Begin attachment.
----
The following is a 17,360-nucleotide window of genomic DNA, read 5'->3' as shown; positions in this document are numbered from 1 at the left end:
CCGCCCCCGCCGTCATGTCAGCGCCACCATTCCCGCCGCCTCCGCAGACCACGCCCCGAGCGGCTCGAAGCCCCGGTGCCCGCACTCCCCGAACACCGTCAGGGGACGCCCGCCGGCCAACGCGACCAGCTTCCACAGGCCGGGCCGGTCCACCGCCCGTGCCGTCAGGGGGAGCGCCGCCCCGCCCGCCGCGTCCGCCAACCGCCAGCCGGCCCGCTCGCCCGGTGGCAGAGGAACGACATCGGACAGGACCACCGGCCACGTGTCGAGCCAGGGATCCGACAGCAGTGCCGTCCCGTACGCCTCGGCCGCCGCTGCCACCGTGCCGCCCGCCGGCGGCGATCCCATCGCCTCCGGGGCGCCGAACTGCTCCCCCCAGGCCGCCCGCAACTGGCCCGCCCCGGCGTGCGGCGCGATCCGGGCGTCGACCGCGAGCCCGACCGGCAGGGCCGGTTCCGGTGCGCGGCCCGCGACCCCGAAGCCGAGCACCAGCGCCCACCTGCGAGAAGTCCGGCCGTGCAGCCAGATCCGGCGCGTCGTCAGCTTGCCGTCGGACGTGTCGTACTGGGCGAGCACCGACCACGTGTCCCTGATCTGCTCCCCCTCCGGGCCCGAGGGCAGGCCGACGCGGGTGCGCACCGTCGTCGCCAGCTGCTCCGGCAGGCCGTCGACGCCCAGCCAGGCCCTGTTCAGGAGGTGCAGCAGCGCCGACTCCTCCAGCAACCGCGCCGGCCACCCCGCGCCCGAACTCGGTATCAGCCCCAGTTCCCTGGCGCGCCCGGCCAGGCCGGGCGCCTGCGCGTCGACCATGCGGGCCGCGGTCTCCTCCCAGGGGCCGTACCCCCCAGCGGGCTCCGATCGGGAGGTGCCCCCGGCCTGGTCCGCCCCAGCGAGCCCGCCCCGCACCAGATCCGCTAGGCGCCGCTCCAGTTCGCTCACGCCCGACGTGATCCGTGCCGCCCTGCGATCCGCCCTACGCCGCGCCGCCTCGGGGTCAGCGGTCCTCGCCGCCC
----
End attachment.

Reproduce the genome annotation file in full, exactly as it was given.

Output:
The following is a 17,360-nucleotide window of genomic DNA, read 5'->3' as shown; positions in this document are numbered from 1 at the left end:
CCGCCCCCGCCGTCATGTCAGCGCCACCATTCCCGCCGCCTCCGCAGACCACGCCCCGAGCGGCTCGAAGCCCCGGTGCCCGCACTCCCCGAACACCGTCAGGGGACGCCCGCCGGCCAACGCGACCAGCTTCCACAGGCCGGGCCGGTCCACCGCCCGTGCCGTCAGGGGGAGCGCCGCCCCGCCCGCCGCGTCCGCCAACCGCCAGCCGGCCCGCTCGCCCGGTGGCAGAGGAACGACATCGGACAGGACCACCGGCCACGTGTCGAGCCAGGGATCCGACAGCAGTGCCGTCCCGTACGCCTCGGCCGCCGCTGCCACCGTGCCGCCCGCCGGCGGCGATCCCATCGCCTCCGGGGCGCCGAACTGCTCCCCCCAGGCCGCCCGCAACTGGCCCGCCCCGGCGTGCGGCGCGATCCGGGCGTCGACCGCGAGCCCGACCGGCAGGGCCGGTTCCGGTGCGCGGCCCGCGACCCCGAAGCCGAGCACCAGCGCCCACCTGCGAGAAGTCCGGCCGTGCAGCCAGATCCGGCGCGTCGTCAGCTTGCCGTCGGACGTGTCGTACTGGGCGAGCACCGACCACGTGTCCCTGATCTGCTCCCCCTCCGGGCCCGAGGGCAGGCCGACGCGGGTGCGCACCGTCGTCGCCAGCTGCTCCGGCAGGCCGTCGACGCCCAGCCAGGCCCTGTTCAGGAGGTGCAGCAGCGCCGACTCCTCCAGCAACCGCGCCGGCCACCCCGCGCCCGAACTCGGTATCAGCCCCAGTTCCCTGGCGCGCCCGGCCAGGCCGGGCGCCTGCGCGTCGACCATGCGGGCCGCGGTCTCCTCCCAGGGGCCGTACCCCCCAGCGGGCTCCGATCGGGAGGTGCCCCCGGCCTGGTCCGCCCCAGCGAGCCCGCCCCGCACCAGATCCGCTAGGCGCCGCTCCAGTTCGCTCACGCCCGACGTGATCCGTGCCGCCCTGCGATCCGCCCTACGCCGCGCCGCCTCGGGGTCAGCGGTCCTCGCCGCCC